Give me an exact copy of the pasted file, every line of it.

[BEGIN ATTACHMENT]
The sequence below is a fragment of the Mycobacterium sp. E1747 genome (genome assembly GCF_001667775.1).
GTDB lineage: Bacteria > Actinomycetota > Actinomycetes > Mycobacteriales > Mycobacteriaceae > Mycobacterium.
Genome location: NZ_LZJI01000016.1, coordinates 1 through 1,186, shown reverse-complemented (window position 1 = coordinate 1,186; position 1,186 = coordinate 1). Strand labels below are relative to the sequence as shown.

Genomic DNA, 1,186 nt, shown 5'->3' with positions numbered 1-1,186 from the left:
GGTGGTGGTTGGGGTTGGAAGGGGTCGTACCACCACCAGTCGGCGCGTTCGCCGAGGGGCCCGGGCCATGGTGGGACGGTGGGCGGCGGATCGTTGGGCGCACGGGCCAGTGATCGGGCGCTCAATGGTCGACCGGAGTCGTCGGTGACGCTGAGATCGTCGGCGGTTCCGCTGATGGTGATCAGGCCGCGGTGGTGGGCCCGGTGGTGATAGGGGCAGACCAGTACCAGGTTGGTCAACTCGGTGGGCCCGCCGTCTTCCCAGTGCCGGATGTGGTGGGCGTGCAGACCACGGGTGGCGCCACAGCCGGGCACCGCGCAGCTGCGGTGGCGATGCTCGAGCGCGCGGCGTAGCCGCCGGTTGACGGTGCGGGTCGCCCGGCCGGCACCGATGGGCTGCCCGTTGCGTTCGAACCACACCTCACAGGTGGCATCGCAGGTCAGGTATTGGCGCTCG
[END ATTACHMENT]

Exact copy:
The sequence below is a fragment of the Mycobacterium sp. E1747 genome (genome assembly GCF_001667775.1).
GTDB lineage: Bacteria > Actinomycetota > Actinomycetes > Mycobacteriales > Mycobacteriaceae > Mycobacterium.
Genome location: NZ_LZJI01000016.1, coordinates 1 through 1,186, shown reverse-complemented (window position 1 = coordinate 1,186; position 1,186 = coordinate 1). Strand labels below are relative to the sequence as shown.

Genomic DNA, 1,186 nt, shown 5'->3' with positions numbered 1-1,186 from the left:
GGTGGTGGTTGGGGTTGGAAGGGGTCGTACCACCACCAGTCGGCGCGTTCGCCGAGGGGCCCGGGCCATGGTGGGACGGTGGGCGGCGGATCGTTGGGCGCACGGGCCAGTGATCGGGCGCTCAATGGTCGACCGGAGTCGTCGGTGACGCTGAGATCGTCGGCGGTTCCGCTGATGGTGATCAGGCCGCGGTGGTGGGCCCGGTGGTGATAGGGGCAGACCAGTACCAGGTTGGTCAACTCGGTGGGCCCGCCGTCTTCCCAGTGCCGGATGTGGTGGGCGTGCAGACCACGGGTGGCGCCACAGCCGGGCACCGCGCAGCTGCGGTGGCGATGCTCGAGCGCGCGGCGTAGCCGCCGGTTGACGGTGCGGGTCGCCCGGCCGGCACCGATGGGCTGCCCGTTGCGTTCGAACCACACCTCACAGGTGGCATCGCAGGTCAGGTATTGGCGCTCG